Thanasoulas further says that "Learner autonomy consists in becoming aware of, and identifying, one's strategies, needs, and goals as a learner, and having the opportunity to reconsider and refashion approaches and procedures for optimal learning." This clearly tells us that learners must be aware of their own learning styles or strategies. I agree with the idea that without identifying the needs and goals of learners, teachers cannot facilitate them towards being an autonomous. With an extensive review of the literature on learner autonomy, Thanasoulas argues that the objective of language teaching should be to produce an autonomous learner. Without promoting autonomy, we can of course question or doubt on sustainability of any language teaching program and effectiveness of teaching.

He has also discussed activities that promote learners autonomy. First, he talk about self-reports in which learners are asked to report how they will be learning (introspective self-report) and how they learned (retrospective self-report). I agree that self-reporting promotes learner autonomy in general. However, it is very difficult for learners to self-report their own learning. Especially, young learners cannot self-report their learning. Moreover, this process does not seem to foster any kind of cooperation among learners. Diaries are better than self-report, I think. On the one hand, they help us to keep record of learning styles and on the other hand, they help students reflect on their own learning. Importantly, diaries represent learners' voices.

However, learners' beliefs and attitudes towards learning, teachers and themselves are very important factors to determine learner autonomy. For example, in my contexts, learners expect notes through dictation from teachers and they consider teachers' idea final. Even the master's level students do not go through the books prescribed in the course. They ask teachers to give notes. They never ask questions in the classroom. This is the continuity of how children are taught in schools in Nepal. When I was in school, I was never asked to read the passages and discuss with friends to answer questions based on the text. Teachers used to give us answers. Moreover, I was never asked to write a paragraph or essay myself. Teachers used to dictate us all essays on discipline, value of time, river in Nepal etc. for example and we should parrot them line-by-line. The same learning style gets continuity upto higher level. One of the lacunas in Thanasoulas's article is that he does not discuss anything about the role of academic culture and socio-cultural factors which shape the whole teaching and learning process. In this regard, Samuel P-H Sheu opines that the degree of learner autonomy is not only an individual process but it is determined by the whole teaching system. I agree with him. For example, my students are not motivated to learn themselves independently. There are two reasons behind this. First, the whole evaluation system of university is so limited that students' performance is evaluated on the basis of a 4-hour written examination in which they have to answer the structured questions asked from the syllabus. They cannot put their views and critiques. They have to write what the teachers say but not their own judgement and opinions. Second, teachers have to finish the whole course within a limited time frame. So they focus mainly on finishing the course by delivering lectures and giving notes rather than involving students in independent works. Moreover, as the students are evaluated on the basis only what they score in the examinations, they do not see any relevance of reading more books, articles and judging them from their own perspectives.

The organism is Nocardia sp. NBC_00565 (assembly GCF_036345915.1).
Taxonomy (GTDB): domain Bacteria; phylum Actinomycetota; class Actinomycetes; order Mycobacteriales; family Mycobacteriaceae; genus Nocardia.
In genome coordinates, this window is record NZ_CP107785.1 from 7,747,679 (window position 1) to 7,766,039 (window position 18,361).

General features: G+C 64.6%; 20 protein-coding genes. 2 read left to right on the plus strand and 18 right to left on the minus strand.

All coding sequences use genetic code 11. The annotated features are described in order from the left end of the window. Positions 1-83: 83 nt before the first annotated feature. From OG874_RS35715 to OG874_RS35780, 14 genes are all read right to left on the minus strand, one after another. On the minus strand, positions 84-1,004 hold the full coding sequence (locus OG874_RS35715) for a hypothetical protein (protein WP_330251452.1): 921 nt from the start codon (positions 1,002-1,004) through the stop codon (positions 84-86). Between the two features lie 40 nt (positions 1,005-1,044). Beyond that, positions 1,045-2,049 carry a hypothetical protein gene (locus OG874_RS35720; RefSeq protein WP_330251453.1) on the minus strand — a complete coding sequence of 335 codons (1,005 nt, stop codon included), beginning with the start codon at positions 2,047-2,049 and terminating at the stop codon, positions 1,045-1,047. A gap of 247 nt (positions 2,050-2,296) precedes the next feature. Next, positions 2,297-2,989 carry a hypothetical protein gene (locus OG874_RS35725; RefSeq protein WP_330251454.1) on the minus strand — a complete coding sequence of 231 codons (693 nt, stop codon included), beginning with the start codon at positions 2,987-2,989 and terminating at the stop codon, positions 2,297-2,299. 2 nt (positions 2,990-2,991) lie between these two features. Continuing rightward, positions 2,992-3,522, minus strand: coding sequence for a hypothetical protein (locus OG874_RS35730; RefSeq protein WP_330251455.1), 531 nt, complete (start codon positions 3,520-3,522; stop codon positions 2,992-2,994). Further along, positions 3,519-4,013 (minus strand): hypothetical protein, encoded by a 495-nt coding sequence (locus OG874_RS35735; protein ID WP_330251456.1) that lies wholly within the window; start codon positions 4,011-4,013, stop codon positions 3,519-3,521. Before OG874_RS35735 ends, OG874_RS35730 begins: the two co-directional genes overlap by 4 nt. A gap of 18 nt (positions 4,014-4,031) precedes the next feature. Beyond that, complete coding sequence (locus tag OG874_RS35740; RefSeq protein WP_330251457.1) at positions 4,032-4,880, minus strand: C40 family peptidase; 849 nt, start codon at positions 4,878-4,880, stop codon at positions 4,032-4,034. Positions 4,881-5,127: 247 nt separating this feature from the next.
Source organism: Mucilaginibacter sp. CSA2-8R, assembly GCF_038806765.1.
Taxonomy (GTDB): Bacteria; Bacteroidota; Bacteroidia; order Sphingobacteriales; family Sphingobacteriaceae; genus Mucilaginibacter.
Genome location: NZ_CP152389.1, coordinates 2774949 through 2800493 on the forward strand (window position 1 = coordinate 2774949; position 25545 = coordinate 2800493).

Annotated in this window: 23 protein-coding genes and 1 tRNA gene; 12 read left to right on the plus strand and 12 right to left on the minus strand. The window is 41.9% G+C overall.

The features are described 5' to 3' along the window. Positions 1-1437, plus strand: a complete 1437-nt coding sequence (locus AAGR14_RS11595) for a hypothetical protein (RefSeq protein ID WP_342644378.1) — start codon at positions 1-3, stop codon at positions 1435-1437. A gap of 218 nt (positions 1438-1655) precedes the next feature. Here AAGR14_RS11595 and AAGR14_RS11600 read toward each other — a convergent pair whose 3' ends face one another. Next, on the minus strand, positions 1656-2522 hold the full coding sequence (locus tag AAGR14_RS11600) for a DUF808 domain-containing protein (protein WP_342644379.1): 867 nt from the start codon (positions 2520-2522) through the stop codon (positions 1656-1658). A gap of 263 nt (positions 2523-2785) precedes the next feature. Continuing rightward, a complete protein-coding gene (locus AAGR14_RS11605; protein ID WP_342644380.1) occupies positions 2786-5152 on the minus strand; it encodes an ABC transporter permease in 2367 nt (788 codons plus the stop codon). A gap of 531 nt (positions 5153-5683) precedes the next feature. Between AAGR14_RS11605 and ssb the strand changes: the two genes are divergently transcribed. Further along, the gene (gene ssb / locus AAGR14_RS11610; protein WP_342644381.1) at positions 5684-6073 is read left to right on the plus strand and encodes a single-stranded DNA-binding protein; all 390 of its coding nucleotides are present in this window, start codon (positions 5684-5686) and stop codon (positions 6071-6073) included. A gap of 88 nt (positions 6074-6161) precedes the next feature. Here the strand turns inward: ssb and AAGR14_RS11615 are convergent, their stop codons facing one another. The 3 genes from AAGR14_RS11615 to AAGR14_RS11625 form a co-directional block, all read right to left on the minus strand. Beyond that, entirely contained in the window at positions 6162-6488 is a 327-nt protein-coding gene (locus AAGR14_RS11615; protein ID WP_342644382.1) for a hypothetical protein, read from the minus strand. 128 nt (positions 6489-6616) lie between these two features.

Richard Smith, as cited by Sheu, is right to argue that learner autonomy is correlated with teacher autonomy. If he/she does not believe in the exploratory learning, does not involve students in classroom interaction, does not try bringing changes within the teaching system where he/she works and does not have his/her own idiosyncratic way of teaching and learning, there is no point of discussing the value of learner autonomy. At the same time, teachers can an agent of change by giving students active role in the learning process. In my opinion, teacher autonomy is equally important for learner autonomy.

Thanasoulas (2000) argues that persuasive communication changes learners' beliefs and attitudes. But I argue that teachers' autonomy reflected in the classroom teaching is more important to change the beliefs and attitudes of learners. Until, teachers are able to leave positive impact in the classroom through their teaching, students are not motivated to become autonomous learners.

From the above discussion, some issues of contentious have emerged. First, is learner autonomy an inborn capacity (as Thanasoulas, referring to Benson & Voller 1997, puts) which is suppressed by institutional education? In my opinion, learner autonomy is neither inborn nor it can be suppressed by institutional education. I think it is more socio-cultural which is shaped by different socio-cultural factors including institutional education. Thus, as a teacher we need to consider the socio-cultural things which shape the beliefs and attitudes of learners towards the way of learning, teachers and themselves.

Second, is learner autonomy only an individual or social? This question is related to aanother question: Is it process or product? I think learner autonomy is not only individual but also social. And it is not only a product but also a process. I think that we cannot produce a 100% autonomous leaner. Autonomy always remains in degree and process. In order to enhance autonomy, learners need to be engaged in interaction in which they get chance to negotiate their views. At some point, I find that the concept of learner autonomy contradictory with the concept of learning through interaction and collaboration. This tension is intense if we take learner autonomy as an individual. Thanasoulas (ibid.) also does not address this tension as he does not focus on the social strategies of learning (Cook, 2008) – learners collaborate with friends to learn – rather focuses only on metacognitive and cognitive strategies.